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  1. #1
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    Feb 2007
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    Replace a hard drive, or buy a new computer?

    So the hard drive on my trusty old Dell GX270 seems to be dying. (I say "seems", because while it won't boot up, even in safe mode, I can boot using a Knoppix CD with no problems.)

    Should I replace the hard drive? Or is it not worth it on an old computer?

    Thanks for your suggestions.
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  2. #2
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    Buy a new computer. Cash is not an issue if you are asking this sort of question.
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  3. #3
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    Is the computer doing everything you need it to so far? If it is buy a new hardrive, if it is not then get a new computer.
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  4. #4
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    Quote Originally Posted by Atarim View Post
    So the hard drive on my trusty old Dell GX270 seems to be dying. (I say "seems", because while it won't boot up, even in safe mode, I can boot using a Knoppix CD with no problems.)

    Should I replace the hard drive? Or is it not worth it on an old computer?

    Thanks for your suggestions.
    Sounds like you can afford a new computer... or you would not ask.

    You really want a new computer, get it. Get yourself a new toy. Don't feel guilty for those who can't. I have tons of computers that I can never use... and don't care.... sometimes I give them away to kids going to college. All good... buy it.
    Windows 8 to Linux: I'm MUCH better than you. Eat my dust!
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  5. #5
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    Quote Originally Posted by Atarim View Post
    Should I replace the hard drive? Or is it not worth it on an old computer?
    That depends on answers to a few quetions:

    1) Is this your primary/main computer?

    2) If it isn't, how exactly do you use this as a secondary computer? How often? How important is this computer? Is it mostly for hobby use?

    3) If this is your primary computer, I would buy a new one which will come with a faster CPU, GPU, Windows 7, DVD Burner, etc.

    Older $50 IDE hard drive or $500-ish new OEM computer.

    If you can justify the cost of a new computer and aren't going to build your own. Check a hot deals site such as GotApex.com where you can buy a brand new Dell with LCD, Windows 7, etc. for under $500-ish.
    What's your budget?

    Seriously, what's your budget?
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  6. #6
    Buy a new computer. That's a P4. That means even an E3300 would smoke it. Sans hard drive, which you'd need to buy anyway, you could build a very nice PC for $100 if you take advantage of a Newegg combo.

    Also, we have a fleet of P4 Dell machines about the same age as yours at work and they are starting to get a little flaky.
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  7. #7
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    Hey, everyone - thanks for the replies so far. Meantime, to add a twist, I found this from Dell Support that makes it sound like not a hard drive failure after all (Unmountable Boot Volume, error code 7). I haven't tried out the diagnostics at home yet.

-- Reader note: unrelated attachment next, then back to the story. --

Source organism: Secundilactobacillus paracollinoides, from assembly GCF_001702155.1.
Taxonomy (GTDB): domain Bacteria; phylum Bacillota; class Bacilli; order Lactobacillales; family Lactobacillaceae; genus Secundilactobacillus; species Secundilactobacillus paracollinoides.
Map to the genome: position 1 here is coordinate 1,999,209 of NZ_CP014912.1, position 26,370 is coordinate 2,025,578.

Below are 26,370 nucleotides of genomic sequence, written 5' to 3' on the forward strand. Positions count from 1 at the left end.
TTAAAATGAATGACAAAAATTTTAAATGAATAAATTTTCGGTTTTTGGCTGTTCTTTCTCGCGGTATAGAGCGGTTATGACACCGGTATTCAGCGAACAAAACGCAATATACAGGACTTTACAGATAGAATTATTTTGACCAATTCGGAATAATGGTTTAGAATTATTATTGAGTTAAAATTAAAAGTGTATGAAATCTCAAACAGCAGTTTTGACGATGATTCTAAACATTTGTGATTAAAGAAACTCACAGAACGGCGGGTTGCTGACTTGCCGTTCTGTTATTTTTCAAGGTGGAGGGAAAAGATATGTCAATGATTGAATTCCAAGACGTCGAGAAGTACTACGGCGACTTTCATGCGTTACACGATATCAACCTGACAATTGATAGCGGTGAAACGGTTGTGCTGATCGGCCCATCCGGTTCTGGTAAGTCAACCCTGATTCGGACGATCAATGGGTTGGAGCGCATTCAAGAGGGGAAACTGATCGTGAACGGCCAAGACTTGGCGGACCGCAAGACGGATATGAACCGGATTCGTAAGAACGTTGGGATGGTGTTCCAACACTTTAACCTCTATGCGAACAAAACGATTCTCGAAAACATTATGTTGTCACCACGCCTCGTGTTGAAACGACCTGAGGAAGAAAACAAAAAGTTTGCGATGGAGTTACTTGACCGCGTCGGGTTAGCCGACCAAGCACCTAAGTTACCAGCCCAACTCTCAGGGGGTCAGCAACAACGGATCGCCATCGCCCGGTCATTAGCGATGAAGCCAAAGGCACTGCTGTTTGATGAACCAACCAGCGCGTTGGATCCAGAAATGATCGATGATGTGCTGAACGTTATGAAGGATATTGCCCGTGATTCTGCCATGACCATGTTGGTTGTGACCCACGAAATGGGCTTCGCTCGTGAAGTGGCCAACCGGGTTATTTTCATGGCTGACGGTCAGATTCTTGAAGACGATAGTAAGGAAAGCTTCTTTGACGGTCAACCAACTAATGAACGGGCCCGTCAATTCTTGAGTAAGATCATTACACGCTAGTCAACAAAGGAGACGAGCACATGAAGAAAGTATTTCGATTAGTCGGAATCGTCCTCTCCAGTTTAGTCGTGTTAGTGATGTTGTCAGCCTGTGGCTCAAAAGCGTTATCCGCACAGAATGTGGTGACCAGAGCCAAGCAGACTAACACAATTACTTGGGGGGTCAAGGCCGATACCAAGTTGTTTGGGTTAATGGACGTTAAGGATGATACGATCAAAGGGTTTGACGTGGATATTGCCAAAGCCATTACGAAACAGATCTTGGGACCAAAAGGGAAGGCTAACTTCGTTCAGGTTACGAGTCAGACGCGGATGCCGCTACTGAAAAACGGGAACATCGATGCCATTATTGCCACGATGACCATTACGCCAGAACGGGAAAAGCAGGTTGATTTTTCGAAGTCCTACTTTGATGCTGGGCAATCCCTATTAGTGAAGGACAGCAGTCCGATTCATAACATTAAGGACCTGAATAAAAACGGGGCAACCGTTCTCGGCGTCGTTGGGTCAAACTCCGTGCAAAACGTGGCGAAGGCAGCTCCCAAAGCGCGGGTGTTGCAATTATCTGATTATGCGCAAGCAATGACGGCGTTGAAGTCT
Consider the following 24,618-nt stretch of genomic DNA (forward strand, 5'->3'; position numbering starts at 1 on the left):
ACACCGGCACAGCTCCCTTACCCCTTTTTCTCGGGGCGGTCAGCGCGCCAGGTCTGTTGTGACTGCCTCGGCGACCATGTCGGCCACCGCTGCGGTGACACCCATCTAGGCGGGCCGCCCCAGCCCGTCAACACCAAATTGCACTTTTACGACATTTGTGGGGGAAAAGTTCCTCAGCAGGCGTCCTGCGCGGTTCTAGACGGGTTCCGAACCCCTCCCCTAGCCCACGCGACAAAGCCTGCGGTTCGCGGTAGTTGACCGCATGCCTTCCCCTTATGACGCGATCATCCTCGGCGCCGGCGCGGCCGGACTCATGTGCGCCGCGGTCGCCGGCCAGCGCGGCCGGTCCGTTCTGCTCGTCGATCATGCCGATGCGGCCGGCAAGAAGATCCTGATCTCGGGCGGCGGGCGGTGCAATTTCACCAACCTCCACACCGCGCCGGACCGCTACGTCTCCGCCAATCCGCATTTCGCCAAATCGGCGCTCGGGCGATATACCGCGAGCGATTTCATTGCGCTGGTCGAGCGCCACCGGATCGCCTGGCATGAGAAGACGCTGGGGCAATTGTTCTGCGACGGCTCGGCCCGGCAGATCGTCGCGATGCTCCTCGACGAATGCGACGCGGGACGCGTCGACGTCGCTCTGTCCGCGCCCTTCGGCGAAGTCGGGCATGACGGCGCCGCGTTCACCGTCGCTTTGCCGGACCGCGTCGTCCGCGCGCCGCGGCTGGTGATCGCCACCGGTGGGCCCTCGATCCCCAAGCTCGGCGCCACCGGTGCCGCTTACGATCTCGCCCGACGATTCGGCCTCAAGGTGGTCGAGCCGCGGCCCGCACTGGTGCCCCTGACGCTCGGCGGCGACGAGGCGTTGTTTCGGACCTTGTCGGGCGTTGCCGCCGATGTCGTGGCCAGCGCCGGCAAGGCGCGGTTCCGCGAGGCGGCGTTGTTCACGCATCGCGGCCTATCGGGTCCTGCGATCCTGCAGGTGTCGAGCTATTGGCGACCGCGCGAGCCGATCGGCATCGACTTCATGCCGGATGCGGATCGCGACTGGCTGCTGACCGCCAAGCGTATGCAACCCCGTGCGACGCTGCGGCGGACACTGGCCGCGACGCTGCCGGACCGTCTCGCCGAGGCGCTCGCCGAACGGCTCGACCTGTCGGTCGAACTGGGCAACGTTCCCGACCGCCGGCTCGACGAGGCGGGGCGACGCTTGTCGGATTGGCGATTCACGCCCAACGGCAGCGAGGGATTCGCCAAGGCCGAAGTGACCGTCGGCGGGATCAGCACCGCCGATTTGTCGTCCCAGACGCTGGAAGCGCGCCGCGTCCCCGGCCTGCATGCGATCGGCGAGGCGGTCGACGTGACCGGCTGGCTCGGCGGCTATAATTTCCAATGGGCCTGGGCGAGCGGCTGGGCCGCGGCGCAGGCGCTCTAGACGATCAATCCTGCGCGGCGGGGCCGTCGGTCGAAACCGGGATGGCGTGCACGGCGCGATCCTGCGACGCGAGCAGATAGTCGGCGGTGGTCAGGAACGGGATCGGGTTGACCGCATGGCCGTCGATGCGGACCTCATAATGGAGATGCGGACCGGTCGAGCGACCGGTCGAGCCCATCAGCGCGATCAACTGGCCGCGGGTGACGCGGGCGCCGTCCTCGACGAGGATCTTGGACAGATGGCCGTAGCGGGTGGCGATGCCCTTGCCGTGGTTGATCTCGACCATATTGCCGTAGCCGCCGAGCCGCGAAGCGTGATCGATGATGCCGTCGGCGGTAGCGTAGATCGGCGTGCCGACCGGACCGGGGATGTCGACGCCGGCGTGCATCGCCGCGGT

Your thoughts? If it isn't a hard drive failure (this time), am I living on borrowed time with my current setup? Or should I keep it going as long as it is able?

    Thanks again.
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  8. #8
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    Quote Originally Posted by cfrogue View Post
    you could build a very nice PC for $100 if you take advantage of a Newegg combo.
    I hope thats a typo... the cheapest newegg motherboard is 40 dollars alone and even if it was under 100 it would be equal to about a pentium 4.


    To the op: Did you link to the wrong thing? I don't see any mentions of error code 7 there unless I skipped a part.
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  9. #9
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    Here's the part that caught my eye, in the Things To Check section:

    "Hard drive failure Run the built-in diagnostics on the hard drive. Remember: Code 7 signifies correctable data corruption, not disk failure."
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  10. #10
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    Update: following the instructions I triangulated from a couple of different web sites, I was able to repair the errors using chkdsk and then fixboot. The computer seems fine so far.

    Does the fact that the file errors occurred indicate any larger problem, or am I good to go now?

    Thanks again.
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  11. #11
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    Quote Originally Posted by Atarim View Post
    Update: following the instructions I triangulated from a couple of different web sites, I was able to repair the errors using chkdsk and then fixboot. The computer seems fine so far.

    Does the fact that the file errors occurred indicate any larger problem, or am I good to go now?

    Thanks again.
    I would backup your data and run some chkdsk's every few days. I have seen hard drives do this when they start to show there age and other times it is just a one time occurrence and is back to normal.
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  12. #12
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    Quote Originally Posted by Atarim View Post